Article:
Original support for the International HIV Controllers study came through a 2006 grant from the Mark and Lisa Schwartz Foundation, and the study was expanded in 2008 through the support of the Bill and Melinda Gates Foundation. Additional supporting agencies include the Harvard Center for AIDS Research and the National Institutes of Health.
Walker is a professor and de Bakker an assistant professor of Medicine at Harvard Medical School. Under the leadership of Pereyra, more than 300 investigators at over 200 institutions around the world contributed to the Science study. Study co-authors include, among others, Steven Deeks, MD, University of California, San Francisco; Amalio Telenti, MD, PhD, University of Lausanne, Switzerland; Mary Carrington, PhD, National Institutes of Health; Vincent Marconi, MD, Emory University; David Haas, MD, Vanderbilt University; John Fangman, MD, AIDS Resource Center of Wisconsin: Martin Markowitz, MD, Aaron Diamond AIDS Research Center; Richard Harrigan, PhD, British Columbia Centre for Excellence in HIV/AIDS; James Braun, DO, Physicians Research Network, New York; Ronald Nahass, MD, I.D. Care Associates, Hillsborough, New Jersey: and Otto O. Yang, MD, University of California. Los Angeles.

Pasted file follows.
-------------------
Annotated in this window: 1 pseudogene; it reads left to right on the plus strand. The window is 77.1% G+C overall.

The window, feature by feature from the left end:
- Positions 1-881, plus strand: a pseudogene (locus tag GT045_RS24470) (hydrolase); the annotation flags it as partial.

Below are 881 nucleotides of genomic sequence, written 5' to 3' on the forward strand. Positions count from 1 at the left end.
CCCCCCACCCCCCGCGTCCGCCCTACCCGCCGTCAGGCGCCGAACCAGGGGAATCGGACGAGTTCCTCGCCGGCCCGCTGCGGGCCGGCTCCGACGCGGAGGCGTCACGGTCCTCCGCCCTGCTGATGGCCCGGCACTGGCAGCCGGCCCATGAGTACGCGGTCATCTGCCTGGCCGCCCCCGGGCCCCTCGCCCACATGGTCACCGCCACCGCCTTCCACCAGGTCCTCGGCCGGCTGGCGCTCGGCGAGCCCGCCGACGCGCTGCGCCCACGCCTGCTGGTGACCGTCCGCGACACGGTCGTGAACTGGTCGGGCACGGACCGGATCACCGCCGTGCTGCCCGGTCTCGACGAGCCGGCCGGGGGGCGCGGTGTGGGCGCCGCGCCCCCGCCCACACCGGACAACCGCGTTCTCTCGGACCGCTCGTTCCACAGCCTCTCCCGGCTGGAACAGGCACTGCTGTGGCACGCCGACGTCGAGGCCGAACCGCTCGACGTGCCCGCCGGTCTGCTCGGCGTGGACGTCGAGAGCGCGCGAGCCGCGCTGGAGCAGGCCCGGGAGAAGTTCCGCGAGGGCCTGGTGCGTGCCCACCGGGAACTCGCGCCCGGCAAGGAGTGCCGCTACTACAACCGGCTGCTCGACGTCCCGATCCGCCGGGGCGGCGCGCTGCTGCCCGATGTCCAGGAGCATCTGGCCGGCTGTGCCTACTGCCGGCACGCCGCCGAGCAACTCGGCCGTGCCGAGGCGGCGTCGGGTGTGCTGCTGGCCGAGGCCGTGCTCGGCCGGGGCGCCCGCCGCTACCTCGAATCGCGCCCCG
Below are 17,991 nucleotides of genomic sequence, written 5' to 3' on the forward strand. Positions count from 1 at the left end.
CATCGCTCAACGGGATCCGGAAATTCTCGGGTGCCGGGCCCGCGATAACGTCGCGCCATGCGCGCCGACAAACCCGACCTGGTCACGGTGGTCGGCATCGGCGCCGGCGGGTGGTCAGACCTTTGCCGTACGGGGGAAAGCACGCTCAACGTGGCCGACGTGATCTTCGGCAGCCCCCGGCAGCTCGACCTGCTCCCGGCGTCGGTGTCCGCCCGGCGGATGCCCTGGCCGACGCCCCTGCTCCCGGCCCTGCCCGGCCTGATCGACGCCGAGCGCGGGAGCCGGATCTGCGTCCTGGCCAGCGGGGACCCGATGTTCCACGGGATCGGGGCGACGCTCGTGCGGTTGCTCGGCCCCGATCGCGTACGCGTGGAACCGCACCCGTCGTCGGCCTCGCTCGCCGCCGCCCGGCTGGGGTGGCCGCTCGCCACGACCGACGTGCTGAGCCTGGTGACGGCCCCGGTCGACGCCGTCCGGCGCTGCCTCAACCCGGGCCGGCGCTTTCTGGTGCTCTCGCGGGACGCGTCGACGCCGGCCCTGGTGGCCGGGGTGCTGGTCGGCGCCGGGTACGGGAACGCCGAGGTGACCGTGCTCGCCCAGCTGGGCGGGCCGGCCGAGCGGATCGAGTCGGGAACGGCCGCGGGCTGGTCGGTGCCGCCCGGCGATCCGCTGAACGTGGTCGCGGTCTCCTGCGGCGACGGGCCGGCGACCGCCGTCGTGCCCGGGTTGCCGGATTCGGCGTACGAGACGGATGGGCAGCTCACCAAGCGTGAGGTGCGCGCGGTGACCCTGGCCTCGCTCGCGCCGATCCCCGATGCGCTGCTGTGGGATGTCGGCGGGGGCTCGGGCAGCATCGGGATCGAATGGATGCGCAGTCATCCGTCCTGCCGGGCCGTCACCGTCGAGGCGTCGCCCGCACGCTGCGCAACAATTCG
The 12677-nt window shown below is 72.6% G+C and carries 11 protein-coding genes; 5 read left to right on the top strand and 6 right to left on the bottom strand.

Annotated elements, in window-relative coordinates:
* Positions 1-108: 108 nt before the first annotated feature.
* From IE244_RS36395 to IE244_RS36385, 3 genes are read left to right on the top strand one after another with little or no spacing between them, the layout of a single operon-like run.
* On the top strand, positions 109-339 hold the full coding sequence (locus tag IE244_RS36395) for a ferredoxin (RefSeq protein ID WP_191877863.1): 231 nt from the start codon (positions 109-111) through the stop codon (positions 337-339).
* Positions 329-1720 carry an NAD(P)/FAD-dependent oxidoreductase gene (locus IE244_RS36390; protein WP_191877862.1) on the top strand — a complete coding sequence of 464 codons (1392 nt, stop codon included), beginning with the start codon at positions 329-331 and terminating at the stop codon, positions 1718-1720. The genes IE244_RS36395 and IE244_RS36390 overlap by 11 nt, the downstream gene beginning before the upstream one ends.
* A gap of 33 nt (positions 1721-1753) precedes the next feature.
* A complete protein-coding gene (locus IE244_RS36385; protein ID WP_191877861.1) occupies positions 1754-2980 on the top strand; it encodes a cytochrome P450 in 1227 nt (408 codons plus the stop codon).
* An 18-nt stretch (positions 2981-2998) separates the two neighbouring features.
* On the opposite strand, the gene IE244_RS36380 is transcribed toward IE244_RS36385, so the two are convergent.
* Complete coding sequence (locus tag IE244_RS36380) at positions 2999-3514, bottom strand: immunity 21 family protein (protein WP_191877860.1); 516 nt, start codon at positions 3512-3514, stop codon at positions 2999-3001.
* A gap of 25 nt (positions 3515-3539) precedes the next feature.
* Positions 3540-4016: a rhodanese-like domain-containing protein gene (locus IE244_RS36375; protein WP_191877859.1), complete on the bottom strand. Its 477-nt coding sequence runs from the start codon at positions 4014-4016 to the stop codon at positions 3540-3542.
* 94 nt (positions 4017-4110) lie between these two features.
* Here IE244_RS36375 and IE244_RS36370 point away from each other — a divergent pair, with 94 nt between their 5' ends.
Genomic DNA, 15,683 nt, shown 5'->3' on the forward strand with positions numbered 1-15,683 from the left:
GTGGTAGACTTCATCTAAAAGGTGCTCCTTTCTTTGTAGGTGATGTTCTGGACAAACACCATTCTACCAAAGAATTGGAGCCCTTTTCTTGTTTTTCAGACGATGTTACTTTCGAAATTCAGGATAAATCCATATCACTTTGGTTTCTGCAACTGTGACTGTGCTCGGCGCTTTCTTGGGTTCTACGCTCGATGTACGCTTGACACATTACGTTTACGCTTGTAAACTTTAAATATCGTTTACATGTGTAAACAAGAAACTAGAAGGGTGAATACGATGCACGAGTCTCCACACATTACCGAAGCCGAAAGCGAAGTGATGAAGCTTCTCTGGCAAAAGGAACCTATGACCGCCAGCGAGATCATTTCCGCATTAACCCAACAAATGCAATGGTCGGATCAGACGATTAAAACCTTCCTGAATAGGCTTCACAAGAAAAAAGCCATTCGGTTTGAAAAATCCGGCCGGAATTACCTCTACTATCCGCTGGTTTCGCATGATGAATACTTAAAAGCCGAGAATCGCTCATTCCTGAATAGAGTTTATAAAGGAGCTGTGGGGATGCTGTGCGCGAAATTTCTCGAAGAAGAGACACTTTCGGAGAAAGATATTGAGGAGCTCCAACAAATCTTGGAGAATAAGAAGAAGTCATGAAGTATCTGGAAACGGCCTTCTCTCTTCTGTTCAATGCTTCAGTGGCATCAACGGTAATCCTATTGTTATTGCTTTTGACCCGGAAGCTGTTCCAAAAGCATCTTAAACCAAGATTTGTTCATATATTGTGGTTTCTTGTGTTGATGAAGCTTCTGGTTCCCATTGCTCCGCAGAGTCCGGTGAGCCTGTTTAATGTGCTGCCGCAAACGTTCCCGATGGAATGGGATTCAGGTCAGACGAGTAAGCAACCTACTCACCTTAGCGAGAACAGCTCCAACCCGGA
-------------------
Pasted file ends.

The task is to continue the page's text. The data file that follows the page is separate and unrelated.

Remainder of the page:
The Eli and Edythe L. Broad Institute of MIT and Harvard was founded in 2003 to empower this generation of creative scientists to transform medicine with new genome-based knowledge. The Broad Institute seeks to describe all the molecular components of life and their connections; discover the molecular basis of major human diseases; develop effective new approaches to diagnostics and therapeutics; and disseminate discoveries, tools, methods and data openly to the entire scientific community. Founded by MIT, Harvard and its affiliated hospitals, and the visionary Los Angeles philanthropists Eli and Edythe L. Broad, the Broad Institute includes faculty, professional staff and students from throughout the MIT and Harvard biomedical research communities and beyond, with collaborations spanning over a hundred private and public institutions in more than 40 countries worldwide. For further information about the Broad Institute, go to .
The Ragon Institute of MGH, MIT and Harvard was established in 2009 with a gift from the Philip T. and Susan M. Ragon Foundation, creating a collaborative scientific mission among these institutions to harness the immune system to combat and cure human diseases. The primary initial focus of the institute is to contribute to the development of an effective AIDS vaccine. The Ragon Institute draws scientists and engineers from diverse backgrounds and areas of expertise across the Harvard and MIT communities and throughout the world, in order to apply the full arsenal of scientific knowledge to understanding mechanisms of immune control and immune failure and to apply these advances to directly benefit patients.